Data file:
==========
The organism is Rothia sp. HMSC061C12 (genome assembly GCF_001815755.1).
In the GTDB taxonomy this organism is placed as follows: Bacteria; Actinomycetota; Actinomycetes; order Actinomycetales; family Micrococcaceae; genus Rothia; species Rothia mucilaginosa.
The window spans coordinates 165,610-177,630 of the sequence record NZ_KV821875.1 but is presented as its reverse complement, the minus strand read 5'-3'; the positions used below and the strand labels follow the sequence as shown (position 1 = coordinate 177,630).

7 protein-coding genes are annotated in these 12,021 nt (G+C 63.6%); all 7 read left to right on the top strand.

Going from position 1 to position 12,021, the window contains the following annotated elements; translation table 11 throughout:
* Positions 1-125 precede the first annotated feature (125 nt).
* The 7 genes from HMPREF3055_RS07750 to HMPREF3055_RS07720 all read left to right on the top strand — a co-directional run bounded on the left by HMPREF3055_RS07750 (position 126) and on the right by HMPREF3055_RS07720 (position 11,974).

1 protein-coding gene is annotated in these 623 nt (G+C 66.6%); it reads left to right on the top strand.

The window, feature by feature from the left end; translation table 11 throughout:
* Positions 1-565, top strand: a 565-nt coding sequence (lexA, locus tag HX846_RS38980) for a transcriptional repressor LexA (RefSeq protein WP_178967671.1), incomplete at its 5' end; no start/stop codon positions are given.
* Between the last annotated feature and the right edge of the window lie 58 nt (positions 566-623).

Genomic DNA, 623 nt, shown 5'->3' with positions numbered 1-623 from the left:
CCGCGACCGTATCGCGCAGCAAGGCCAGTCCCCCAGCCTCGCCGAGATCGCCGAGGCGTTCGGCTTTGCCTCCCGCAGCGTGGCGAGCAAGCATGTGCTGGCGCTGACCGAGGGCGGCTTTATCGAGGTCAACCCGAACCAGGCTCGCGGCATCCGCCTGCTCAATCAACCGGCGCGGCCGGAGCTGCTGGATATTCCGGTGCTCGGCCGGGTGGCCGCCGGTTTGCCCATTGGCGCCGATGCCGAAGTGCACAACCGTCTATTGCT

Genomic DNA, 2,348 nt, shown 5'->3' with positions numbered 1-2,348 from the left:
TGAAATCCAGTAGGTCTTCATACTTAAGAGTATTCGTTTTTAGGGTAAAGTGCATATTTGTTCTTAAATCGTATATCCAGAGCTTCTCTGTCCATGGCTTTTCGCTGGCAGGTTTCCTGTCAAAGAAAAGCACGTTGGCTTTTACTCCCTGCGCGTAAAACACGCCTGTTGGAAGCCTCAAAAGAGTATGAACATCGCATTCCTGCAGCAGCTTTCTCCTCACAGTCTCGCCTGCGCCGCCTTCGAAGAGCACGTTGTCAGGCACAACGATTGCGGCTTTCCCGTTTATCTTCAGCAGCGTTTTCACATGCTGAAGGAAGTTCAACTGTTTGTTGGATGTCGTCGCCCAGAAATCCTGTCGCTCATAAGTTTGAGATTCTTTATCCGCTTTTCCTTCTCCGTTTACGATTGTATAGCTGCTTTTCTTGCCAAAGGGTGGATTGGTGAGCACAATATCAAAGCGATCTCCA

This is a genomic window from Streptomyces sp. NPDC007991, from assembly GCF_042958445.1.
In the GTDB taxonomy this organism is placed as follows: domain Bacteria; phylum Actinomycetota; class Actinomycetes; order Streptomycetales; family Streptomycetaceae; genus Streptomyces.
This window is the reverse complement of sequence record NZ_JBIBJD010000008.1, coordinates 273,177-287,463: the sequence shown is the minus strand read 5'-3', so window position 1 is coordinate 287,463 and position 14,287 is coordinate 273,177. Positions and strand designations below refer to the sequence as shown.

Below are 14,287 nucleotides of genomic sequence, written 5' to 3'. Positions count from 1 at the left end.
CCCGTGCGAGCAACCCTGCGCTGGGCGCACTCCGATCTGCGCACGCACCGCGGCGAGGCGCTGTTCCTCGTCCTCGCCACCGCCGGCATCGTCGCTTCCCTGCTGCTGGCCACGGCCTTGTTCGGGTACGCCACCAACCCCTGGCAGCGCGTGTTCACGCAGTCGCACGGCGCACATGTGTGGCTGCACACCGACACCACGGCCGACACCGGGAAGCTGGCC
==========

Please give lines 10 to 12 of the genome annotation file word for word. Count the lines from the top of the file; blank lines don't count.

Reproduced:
* Positions 1-565, top strand: a 565-nt coding sequence (lexA, locus tag HX846_RS38980) for a transcriptional repressor LexA (RefSeq protein WP_178967671.1), incomplete at its 5' end; no start/stop codon positions are given.
* Between the last annotated feature and the right edge of the window lie 58 nt (positions 566-623).

Genomic DNA, 623 nt, shown 5'->3' with positions numbered 1-623 from the left: